The *Handbook *project occurred during the period
when general-purpose electronic computing machinery
was first coming into use in government research
laboratories. (Early computer development of SEAC at
NBS is described elsewhere in this volume.) Never-theless,
most of the tables in the *Handbook *were gener-ated
by hand on desk calculators. However, even at that
time it was clear to the developers of the Handbook
that the need for tables themselves would eventually be
superseded by computer programs which could evaluate
functions for specified arguments on demand.

By the summer of 1958, substantial work had been
completed on the project. Twelve chapters had been
completed, and the remaining ones were well underway.
The project experienced a shocking setback one week-end
in July 1958 when Abramowitz suffered a heart
attack and died. Irene Stegun, who was Assistant Chief
of the Computation Laboratory, took over management
of the project. Stegun, who was born in Yonkers, NY in
1919, had received an M. A. from Columbia University
in 1941, and joined NBS in 1943. The exacting work of
assembling the many chapters, checking tables and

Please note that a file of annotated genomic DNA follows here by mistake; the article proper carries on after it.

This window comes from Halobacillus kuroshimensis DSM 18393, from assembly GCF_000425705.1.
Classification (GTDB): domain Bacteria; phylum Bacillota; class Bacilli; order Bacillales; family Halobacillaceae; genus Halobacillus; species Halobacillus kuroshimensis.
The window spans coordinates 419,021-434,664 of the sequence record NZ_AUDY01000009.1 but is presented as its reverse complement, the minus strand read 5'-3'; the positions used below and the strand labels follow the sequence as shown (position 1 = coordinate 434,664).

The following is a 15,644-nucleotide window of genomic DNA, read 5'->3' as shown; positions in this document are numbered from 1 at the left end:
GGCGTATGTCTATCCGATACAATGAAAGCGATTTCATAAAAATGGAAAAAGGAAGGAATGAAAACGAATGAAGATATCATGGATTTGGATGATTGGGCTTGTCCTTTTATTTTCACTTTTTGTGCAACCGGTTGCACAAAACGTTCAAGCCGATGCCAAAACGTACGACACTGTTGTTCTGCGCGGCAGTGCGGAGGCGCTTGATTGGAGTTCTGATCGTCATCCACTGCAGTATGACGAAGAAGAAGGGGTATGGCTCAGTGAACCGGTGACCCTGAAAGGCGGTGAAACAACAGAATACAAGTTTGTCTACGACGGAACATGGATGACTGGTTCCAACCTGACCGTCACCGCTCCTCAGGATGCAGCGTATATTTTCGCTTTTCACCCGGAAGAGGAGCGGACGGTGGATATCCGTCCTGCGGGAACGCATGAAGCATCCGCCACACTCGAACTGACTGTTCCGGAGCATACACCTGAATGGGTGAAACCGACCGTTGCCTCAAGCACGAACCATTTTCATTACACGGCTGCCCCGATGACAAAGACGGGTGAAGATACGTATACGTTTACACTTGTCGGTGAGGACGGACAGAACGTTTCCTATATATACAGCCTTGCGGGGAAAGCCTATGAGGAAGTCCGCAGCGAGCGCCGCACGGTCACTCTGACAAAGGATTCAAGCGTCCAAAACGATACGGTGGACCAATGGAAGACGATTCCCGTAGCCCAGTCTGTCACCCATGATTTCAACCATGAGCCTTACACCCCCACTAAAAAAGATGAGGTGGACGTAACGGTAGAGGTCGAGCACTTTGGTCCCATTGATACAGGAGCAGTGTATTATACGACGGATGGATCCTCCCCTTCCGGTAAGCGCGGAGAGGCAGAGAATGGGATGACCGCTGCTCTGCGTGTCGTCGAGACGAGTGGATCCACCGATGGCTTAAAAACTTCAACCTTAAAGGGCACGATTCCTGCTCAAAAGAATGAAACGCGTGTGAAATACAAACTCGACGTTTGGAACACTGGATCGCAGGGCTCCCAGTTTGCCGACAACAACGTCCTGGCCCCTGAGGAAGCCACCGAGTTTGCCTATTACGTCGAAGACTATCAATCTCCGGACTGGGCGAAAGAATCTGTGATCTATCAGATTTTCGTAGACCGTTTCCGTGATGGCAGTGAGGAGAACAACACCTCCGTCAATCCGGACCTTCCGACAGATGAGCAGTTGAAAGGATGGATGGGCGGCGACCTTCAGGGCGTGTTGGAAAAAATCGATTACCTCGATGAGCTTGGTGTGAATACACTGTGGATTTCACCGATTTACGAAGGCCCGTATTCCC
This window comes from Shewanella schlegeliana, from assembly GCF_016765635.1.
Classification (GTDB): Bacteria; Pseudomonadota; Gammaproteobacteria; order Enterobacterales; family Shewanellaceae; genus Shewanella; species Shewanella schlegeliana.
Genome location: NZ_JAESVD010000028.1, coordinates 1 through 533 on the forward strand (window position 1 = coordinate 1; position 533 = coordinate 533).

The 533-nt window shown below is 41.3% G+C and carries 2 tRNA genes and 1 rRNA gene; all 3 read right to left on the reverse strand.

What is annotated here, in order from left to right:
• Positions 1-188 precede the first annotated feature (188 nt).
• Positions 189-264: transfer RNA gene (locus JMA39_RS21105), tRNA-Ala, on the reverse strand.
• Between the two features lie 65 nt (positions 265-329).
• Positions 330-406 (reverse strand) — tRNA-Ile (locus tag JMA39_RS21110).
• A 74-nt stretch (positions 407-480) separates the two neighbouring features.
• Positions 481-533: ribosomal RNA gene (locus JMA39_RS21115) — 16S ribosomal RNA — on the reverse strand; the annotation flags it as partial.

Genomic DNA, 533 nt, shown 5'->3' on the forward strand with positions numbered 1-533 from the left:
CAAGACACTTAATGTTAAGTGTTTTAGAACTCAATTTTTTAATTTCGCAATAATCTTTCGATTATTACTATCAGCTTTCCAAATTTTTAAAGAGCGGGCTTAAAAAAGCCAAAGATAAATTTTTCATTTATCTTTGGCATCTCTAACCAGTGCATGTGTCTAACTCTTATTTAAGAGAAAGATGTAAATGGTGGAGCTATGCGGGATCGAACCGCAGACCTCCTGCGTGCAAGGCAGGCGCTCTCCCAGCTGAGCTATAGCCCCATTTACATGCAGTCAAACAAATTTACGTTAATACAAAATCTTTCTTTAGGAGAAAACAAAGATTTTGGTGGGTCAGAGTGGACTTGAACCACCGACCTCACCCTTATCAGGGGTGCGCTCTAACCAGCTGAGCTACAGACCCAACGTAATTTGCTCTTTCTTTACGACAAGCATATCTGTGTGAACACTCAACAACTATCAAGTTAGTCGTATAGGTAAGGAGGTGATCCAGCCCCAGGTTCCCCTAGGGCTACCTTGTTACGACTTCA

formulas, and preparing the work for printing took
much longer than anticipated. Nevertheless, the
*Handbook of Mathematical Functions, with Formulas,
Graphs, and Mathematical Tables *was finally issued as
Applied Mathematics Series Number 55 in June 1964
[1]. The volume, which is still in print at the U. S.
Government Printing Office and stocked by many
bookstores and online booksellers, is 1046 pages in
length. The chapters and authors are as follows.

1. *Mathematical Constants, *D. S. Liepman.

2. *Physical Constants and Conversion Factors, *A. G.
McNish.

3. *Elementary Analytical Methods, *M. Abramowitz.

4. *Elementary Transcendental Functions, *R. Zucker.

5. *Exponential Integral and Related Functions, *W.
Gautschi (American University) and William F.
Cahill.

6. *Gamma Function and Related Functions, *P. J .
Davis.

7. *Error Function and Fresnel Integrals, *W. Gautschi
(American University).

8. *Legendre Functions, *I. A. Stegun.

9. *Bessel Functions of Integer Order, *F. W. J. Olver.

10. *Bessel Functions of Fractional Order, *H. A.
Antosiewicz.

11. *Integrals of Bessel Functions, *Y. L. Luke.

12. *Struve Functions and Related Functions, *M.
Abramowitz.

13. *Confluent Hypergeometric Functions, *L. J. Slater
(Cambridge University).

14. *Coulomb Wave Functions, *M. Abramowitz.